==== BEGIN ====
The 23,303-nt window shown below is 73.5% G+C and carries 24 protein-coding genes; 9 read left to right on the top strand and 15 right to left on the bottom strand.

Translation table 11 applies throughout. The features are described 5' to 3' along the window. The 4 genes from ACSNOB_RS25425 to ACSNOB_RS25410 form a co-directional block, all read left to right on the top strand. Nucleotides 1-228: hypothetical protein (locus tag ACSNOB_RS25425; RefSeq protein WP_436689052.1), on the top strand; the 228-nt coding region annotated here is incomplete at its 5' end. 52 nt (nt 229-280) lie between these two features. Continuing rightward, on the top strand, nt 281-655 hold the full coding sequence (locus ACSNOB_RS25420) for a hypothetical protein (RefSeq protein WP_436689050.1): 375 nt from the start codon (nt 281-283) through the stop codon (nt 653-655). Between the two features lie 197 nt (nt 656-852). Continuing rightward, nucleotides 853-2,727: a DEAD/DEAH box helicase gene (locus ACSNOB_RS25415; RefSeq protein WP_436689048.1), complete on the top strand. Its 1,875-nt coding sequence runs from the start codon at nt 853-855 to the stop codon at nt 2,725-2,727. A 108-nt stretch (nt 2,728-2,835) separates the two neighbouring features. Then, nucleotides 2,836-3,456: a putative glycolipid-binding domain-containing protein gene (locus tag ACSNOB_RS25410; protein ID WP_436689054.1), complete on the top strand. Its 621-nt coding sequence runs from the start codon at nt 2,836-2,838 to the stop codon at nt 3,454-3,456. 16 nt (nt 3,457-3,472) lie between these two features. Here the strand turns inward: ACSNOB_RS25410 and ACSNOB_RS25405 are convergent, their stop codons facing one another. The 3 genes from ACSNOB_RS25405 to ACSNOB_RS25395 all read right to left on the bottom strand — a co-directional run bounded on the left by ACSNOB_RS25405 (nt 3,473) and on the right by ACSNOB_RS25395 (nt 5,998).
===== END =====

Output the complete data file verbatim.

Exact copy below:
The 23,303-nt window shown below is 73.5% G+C and carries 24 protein-coding genes; 9 read left to right on the top strand and 15 right to left on the bottom strand.

Translation table 11 applies throughout. The features are described 5' to 3' along the window. The 4 genes from ACSNOB_RS25425 to ACSNOB_RS25410 form a co-directional block, all read left to right on the top strand. Nucleotides 1-228: hypothetical protein (locus tag ACSNOB_RS25425; RefSeq protein WP_436689052.1), on the top strand; the 228-nt coding region annotated here is incomplete at its 5' end. 52 nt (nt 229-280) lie between these two features. Continuing rightward, on the top strand, nt 281-655 hold the full coding sequence (locus ACSNOB_RS25420) for a hypothetical protein (RefSeq protein WP_436689050.1): 375 nt from the start codon (nt 281-283) through the stop codon (nt 653-655). Between the two features lie 197 nt (nt 656-852). Continuing rightward, nucleotides 853-2,727: a DEAD/DEAH box helicase gene (locus ACSNOB_RS25415; RefSeq protein WP_436689048.1), complete on the top strand. Its 1,875-nt coding sequence runs from the start codon at nt 853-855 to the stop codon at nt 2,725-2,727. A 108-nt stretch (nt 2,728-2,835) separates the two neighbouring features. Then, nucleotides 2,836-3,456: a putative glycolipid-binding domain-containing protein gene (locus tag ACSNOB_RS25410; protein ID WP_436689054.1), complete on the top strand. Its 621-nt coding sequence runs from the start codon at nt 2,836-2,838 to the stop codon at nt 3,454-3,456. 16 nt (nt 3,457-3,472) lie between these two features. Here the strand turns inward: ACSNOB_RS25410 and ACSNOB_RS25405 are convergent, their stop codons facing one another. The 3 genes from ACSNOB_RS25405 to ACSNOB_RS25395 all read right to left on the bottom strand — a co-directional run bounded on the left by ACSNOB_RS25405 (nt 3,473) and on the right by ACSNOB_RS25395 (nt 5,998).